"The game itself, definitely during college basketball season all the time," said the 35-year-old Gill, "and then obviously when the tournament rolls around, it really goes to another level because about half the time they're showing one of our highlights of (Harold) going crazy against Carolina and us winning the game and storming the court and the whole thing. During college basketball season, all the time I think about it, or whenever I see Carolina playing on TV."
Arceneaux, meanwhile, looked at the game against North Carolina as simply another great opportunity for him and his teammates to prove themselves.
"It was just another game for me," he said. "I was just there to win.
"We always was underdogs, I mean, even in junior college ... so it was always us having to prove that we were good players.
"But I was part of something that wasn't supposed to happen," he said. "We didn't realize we were making history. ... The next day, the phone just didn't stop ringing, so I think right after that day our lives were changed."
Arceneaux, who put on such an eye-popping "Show" with five 3-pointers against the Heels that many folks figured he'd leave school early for the NBA draft, instead returned along with Gill to play their senior seasons for the Wildcats.
And though the NBA never came calling, Arceneaux does not regret his decision to stay at Weber State for one more year.
"I try not to live in the past," he said. "Maybe if I leave, maybe something else happens. So I'm in a good place, I'm happy; I'm not a bum. I don't regret anything, so I'm happy with the decision I made."
Since his days at Weber State, Arceneaux, who will turn 37 in a month, played in various pro leagues in the United States — including two minor league teams in Utah — but never reached the NBA.
Instead, he played around the world for teams in Australia, France, Portugal, the Philippines, Venezuela and Mexico, where he is still playing and coaching pro ball for a team in Leon, Mexico.
"It was a blessing for me to find a situation like that situation," he said.
"For me personally, I grew up poor in the projects (of New Orleans), so to get an opportunity to see the world and experience things and help my family out and things of that nature, it's been a blessing for me. So I'm happy, totally, with everything."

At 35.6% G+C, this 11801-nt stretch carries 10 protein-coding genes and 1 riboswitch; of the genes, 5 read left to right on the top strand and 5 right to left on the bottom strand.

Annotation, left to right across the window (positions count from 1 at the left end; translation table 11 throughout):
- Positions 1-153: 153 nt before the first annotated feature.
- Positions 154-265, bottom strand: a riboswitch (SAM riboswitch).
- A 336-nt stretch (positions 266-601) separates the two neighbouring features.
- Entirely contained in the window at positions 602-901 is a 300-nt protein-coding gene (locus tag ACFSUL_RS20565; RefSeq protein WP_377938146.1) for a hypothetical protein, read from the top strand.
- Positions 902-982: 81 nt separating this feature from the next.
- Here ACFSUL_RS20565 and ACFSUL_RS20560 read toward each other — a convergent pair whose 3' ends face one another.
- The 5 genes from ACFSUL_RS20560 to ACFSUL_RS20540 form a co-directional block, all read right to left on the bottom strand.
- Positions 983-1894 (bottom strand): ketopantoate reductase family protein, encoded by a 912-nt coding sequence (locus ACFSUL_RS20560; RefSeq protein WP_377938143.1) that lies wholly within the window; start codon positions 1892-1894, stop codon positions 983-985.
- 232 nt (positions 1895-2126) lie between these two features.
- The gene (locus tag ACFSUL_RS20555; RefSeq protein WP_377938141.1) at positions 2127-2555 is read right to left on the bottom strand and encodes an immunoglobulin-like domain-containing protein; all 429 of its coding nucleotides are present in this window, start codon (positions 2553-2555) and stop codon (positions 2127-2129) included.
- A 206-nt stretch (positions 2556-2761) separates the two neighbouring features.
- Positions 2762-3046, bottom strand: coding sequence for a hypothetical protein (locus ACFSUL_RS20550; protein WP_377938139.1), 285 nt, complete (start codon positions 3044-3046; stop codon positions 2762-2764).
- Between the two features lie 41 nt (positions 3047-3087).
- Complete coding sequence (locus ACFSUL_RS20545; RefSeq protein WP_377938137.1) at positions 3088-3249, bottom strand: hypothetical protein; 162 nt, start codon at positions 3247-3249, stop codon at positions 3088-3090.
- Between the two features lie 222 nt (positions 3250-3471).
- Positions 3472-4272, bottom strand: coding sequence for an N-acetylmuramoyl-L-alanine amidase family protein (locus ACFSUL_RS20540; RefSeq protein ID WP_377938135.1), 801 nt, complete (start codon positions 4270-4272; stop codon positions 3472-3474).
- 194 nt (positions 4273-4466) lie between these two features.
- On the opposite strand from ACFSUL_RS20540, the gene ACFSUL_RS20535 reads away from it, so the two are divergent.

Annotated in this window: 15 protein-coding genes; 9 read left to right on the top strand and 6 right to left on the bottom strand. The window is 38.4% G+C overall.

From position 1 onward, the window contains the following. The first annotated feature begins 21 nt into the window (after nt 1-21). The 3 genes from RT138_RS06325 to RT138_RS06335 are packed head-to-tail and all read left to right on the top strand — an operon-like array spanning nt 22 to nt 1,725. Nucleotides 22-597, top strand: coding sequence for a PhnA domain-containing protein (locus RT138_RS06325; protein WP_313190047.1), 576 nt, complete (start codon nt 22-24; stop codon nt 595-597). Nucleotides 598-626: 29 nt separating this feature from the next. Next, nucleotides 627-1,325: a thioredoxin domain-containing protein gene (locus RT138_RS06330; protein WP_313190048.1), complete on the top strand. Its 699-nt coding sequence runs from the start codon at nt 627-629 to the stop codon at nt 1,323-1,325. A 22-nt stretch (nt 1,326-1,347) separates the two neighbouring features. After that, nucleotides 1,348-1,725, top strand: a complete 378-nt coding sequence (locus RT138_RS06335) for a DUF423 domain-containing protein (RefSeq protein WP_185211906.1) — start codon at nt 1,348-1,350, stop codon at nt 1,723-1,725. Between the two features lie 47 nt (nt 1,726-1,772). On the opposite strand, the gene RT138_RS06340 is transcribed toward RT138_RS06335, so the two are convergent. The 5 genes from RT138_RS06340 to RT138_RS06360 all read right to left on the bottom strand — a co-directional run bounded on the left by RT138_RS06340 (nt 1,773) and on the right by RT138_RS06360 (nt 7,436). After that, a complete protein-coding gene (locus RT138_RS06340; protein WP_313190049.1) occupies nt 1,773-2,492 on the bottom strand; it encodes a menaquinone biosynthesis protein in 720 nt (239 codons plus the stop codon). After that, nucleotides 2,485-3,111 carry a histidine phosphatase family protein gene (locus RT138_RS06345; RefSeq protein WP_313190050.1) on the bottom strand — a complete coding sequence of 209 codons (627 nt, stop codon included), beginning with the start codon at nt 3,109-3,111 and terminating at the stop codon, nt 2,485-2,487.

Gill, who played pro ball for 12 years, including seven seasons in the NBA, started a basketball training business a year ago in Indianapolis, where he spent two seasons (2004-06) playing for the Pacers. His program is aimed primarily at youth players, focusing on their fundamental skill development.
During his NBA career, he scored the historic eight-millionth point in NBA history and was also there on the court trying to play peacemaker on that November 2004 night of the infamous "Malice at the Palace" brawl between the Pistons and the Pacers.
"The best part of the brawl was the next night I played 48 minutes because we were down to six players," he said with a laugh.
Gill also played with Memphis, New Jersey, Seattle and Milwaukee in the NBA, in various U.S. minor leagues and with pro teams in Italy, Greece, Russia, Belgium, Germany and Australia.
"Basketball enabled me to get my schooling paid for, which had I not had it I don't know that I would have been afforded that opportunity," he said. "So again I always say I'll take that basketball all around the world, literally. There are a lot of experiences I wouldn't have been able to get ahold of without my basketball experience starting here (at Weber State). There are a lot of experiences I wouldn't have been able to have without it."
Abegglen, whose coaching career with the Wildcats ended two days later when they dropped an excruciating overtime decision to Florida in a second-round tournament duel, has plenty of great memories from those days.
"The Carolina game was terrific, but I had more fun with them in practice than actually the games," he said of Arceneaux and Gill, who also played a year of JC ball together at the College of Eastern Utah. "The games are tedious and strenuous. I know they loved 'em, but I enjoyed the practice sessions with them more. That was the best thing — I found out they could both play.
"What shined for me was their skills and their total attitude to play the game. They loved to play the game. Eddie could outrun anybody anywhere and Harold could shoot — it took us a couple of weeks to find out he could shoot it from anywhere because he played center in high school and junior college.
"They were both intense," Abegglen said. "(Harold) always had a big smile on his face and Eddie was always grinding it out all the time, and it worked. Whatever it was they were doing, it worked."
Absolutely, it did. Just ask the Tar Heels.